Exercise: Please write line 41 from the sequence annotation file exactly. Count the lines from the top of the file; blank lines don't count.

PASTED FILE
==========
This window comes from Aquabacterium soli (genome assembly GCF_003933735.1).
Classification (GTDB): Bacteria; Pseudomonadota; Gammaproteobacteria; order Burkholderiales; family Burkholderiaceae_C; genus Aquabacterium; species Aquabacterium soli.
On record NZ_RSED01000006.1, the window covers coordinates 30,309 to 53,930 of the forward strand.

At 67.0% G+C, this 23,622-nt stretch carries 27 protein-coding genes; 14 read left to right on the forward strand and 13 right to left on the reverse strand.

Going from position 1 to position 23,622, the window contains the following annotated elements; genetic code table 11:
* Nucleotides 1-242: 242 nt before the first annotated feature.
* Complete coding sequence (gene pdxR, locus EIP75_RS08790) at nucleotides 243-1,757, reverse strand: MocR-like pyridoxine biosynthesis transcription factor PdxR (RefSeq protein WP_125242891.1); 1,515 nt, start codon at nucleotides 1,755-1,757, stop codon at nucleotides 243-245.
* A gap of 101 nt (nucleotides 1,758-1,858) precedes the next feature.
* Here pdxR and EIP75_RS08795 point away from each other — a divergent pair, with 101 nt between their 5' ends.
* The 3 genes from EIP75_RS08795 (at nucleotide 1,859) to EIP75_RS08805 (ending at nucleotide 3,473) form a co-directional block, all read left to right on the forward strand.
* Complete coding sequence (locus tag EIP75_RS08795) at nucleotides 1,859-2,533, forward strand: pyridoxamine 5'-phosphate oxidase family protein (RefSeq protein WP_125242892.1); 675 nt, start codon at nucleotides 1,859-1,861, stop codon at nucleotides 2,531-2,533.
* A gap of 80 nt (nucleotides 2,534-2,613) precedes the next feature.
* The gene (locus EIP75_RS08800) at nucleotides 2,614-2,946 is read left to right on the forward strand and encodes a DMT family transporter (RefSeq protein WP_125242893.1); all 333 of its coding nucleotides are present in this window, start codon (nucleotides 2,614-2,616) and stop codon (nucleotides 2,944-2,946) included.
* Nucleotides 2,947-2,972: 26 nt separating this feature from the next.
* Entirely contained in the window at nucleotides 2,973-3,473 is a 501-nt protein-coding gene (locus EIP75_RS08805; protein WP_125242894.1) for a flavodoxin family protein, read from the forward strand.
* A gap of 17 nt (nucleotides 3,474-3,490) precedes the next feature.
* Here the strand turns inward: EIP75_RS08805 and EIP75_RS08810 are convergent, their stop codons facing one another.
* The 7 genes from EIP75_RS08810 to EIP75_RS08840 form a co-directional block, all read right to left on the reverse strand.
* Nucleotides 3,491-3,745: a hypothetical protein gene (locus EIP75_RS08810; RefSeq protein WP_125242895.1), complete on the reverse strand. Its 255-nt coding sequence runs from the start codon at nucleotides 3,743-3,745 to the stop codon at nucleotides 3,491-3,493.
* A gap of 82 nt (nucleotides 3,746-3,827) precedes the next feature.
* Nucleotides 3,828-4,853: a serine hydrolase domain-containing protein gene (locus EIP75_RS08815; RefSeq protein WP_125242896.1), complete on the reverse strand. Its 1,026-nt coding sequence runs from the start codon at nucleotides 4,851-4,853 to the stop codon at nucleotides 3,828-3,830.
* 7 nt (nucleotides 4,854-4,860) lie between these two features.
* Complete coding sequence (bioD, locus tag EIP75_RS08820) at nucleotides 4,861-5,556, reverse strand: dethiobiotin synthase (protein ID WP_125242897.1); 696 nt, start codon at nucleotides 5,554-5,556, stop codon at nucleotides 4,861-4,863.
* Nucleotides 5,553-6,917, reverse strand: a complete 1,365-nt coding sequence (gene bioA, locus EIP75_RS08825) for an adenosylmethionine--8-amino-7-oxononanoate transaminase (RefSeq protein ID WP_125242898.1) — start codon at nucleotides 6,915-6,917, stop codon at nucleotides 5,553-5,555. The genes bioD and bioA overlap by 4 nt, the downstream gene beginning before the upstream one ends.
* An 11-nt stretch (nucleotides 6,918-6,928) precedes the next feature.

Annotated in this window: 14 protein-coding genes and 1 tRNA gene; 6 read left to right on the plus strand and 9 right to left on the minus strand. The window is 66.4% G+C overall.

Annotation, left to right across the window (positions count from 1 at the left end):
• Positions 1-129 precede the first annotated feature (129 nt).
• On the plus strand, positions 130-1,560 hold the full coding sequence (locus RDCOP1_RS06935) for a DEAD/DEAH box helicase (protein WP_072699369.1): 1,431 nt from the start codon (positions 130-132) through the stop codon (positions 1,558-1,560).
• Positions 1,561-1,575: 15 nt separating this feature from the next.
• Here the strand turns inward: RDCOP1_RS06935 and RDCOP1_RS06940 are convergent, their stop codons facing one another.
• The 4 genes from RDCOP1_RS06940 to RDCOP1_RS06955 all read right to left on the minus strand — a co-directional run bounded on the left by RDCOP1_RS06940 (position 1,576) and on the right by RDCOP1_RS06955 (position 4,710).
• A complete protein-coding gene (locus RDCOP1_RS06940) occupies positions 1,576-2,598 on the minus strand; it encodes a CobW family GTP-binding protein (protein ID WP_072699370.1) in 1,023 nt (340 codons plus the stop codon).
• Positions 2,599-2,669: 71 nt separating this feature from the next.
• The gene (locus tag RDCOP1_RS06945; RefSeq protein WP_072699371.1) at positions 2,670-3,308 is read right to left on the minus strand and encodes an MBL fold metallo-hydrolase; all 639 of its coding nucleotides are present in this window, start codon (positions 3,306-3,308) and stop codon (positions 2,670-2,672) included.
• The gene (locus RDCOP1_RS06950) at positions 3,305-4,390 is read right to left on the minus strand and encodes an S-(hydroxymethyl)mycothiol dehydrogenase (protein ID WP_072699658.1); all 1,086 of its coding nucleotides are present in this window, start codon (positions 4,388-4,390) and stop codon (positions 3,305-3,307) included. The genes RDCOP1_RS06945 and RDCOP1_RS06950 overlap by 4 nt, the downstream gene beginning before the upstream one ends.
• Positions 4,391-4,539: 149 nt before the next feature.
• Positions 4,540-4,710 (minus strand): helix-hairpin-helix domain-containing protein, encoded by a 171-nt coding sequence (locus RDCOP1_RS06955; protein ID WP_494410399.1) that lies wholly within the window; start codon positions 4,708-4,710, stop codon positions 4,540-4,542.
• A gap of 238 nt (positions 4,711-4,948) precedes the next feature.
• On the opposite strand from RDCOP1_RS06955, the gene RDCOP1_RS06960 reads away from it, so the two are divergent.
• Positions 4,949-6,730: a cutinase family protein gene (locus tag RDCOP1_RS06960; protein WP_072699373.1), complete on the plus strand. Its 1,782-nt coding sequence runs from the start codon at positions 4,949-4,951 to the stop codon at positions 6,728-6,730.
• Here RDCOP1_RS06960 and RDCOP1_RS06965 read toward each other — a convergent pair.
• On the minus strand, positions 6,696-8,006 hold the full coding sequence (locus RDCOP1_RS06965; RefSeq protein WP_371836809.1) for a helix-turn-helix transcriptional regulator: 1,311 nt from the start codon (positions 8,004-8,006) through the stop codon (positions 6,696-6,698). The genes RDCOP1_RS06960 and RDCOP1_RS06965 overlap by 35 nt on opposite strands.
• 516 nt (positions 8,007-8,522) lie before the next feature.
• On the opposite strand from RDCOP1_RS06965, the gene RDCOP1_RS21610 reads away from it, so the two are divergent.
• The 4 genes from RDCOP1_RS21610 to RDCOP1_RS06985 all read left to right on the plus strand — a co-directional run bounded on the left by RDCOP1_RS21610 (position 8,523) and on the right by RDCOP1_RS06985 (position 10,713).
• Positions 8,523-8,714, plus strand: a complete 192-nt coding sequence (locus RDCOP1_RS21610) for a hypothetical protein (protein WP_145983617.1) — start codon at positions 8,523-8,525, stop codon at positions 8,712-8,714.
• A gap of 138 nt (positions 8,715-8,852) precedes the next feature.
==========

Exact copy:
• Positions 4,949-6,730: a cutinase family protein gene (locus tag RDCOP1_RS06960; protein WP_072699373.1), complete on the plus strand. Its 1,782-nt coding sequence runs from the start codon at positions 4,949-4,951 to the stop codon at positions 6,728-6,730.